The political system of Eritrea is considered a presidential dictatorship in a single-party, sovereign country. The President of Eritrea is both the head of government as well as the head of state. Although a new constitution was ratified in 1997 that allowed greater political freedom, it has yet to be implemented.
The last elections took place in Eritrea in 1993 and polls were conducted to choose the new National Assembly. These 150 elected officials elected President Afwerki in 1993 after assuming their respective positions in the Eritrean government. There have been no elections in Eritrea since this time. As mentioned earlier, the constitution of 1997 has yet to be implemented, and the 1993 constitution is still the most important document of Eritrea regarding political rule and process.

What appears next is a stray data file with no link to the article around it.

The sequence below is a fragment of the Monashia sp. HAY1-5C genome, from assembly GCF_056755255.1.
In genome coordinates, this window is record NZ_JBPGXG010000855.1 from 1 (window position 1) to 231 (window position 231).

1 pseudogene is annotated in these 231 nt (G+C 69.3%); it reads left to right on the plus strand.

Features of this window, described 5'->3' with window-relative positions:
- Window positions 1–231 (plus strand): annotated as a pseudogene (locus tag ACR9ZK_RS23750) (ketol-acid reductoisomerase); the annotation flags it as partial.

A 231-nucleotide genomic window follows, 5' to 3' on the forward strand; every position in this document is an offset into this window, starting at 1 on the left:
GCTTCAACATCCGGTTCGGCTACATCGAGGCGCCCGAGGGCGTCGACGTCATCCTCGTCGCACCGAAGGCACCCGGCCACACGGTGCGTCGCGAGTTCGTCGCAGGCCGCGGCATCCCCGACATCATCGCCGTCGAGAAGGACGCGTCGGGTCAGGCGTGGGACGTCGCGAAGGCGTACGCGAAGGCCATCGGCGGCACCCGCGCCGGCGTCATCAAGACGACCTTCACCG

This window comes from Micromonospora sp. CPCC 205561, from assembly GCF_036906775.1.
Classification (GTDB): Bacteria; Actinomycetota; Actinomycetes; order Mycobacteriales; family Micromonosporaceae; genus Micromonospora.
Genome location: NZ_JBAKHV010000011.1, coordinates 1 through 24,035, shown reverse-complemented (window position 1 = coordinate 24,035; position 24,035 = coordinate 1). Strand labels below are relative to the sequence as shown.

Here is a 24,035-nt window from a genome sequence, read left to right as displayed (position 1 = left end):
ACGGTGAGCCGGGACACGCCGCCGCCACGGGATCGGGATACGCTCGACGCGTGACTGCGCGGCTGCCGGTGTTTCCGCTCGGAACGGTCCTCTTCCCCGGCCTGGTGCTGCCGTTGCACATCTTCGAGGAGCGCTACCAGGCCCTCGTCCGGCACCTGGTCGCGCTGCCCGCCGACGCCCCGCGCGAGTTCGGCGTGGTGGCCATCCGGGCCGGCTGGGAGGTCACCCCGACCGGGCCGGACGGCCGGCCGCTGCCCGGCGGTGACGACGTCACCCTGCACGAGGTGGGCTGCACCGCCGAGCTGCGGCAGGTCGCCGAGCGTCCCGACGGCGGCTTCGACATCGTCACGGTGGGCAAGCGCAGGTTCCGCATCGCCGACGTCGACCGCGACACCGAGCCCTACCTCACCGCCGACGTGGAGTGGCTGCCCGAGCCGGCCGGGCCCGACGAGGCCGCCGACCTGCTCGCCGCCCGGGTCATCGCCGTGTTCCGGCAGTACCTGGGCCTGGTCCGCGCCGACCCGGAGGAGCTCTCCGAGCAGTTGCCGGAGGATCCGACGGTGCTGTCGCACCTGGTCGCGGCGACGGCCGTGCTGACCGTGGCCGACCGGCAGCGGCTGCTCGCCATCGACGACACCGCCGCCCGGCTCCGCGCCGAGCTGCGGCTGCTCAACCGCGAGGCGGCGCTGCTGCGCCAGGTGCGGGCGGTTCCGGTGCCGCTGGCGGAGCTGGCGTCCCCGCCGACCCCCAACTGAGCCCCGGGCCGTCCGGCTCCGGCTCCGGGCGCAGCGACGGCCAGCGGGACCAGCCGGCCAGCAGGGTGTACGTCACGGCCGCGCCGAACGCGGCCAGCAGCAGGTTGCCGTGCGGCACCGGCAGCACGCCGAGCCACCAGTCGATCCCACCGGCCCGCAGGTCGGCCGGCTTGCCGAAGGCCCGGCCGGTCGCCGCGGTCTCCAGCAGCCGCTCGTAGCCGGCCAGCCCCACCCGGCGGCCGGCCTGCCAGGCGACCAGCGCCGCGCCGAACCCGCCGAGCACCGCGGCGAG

The national parliament of Eritrea, known as the National Assembly, is located in the capital city of Asmara. Situated near the centre of the country, this house has 150 seats, all of which have been appointed and not elected. While the nation is essentially ruled by a dictatorship, the National Assembly is responsible for national budgets, regulating council policies, and governing domestic and foreign policy. The country is divided into six regions, and 55 districts for administrative purposes. These six areas are known as Anseba, Central, Gash-Barka, Northern Red Sea, Southern, and Southern Red Sea.
The one political party that is permitted in the country is known as the People's Front for Democracy and Justice.
This page was last modified on May 1st, 2018
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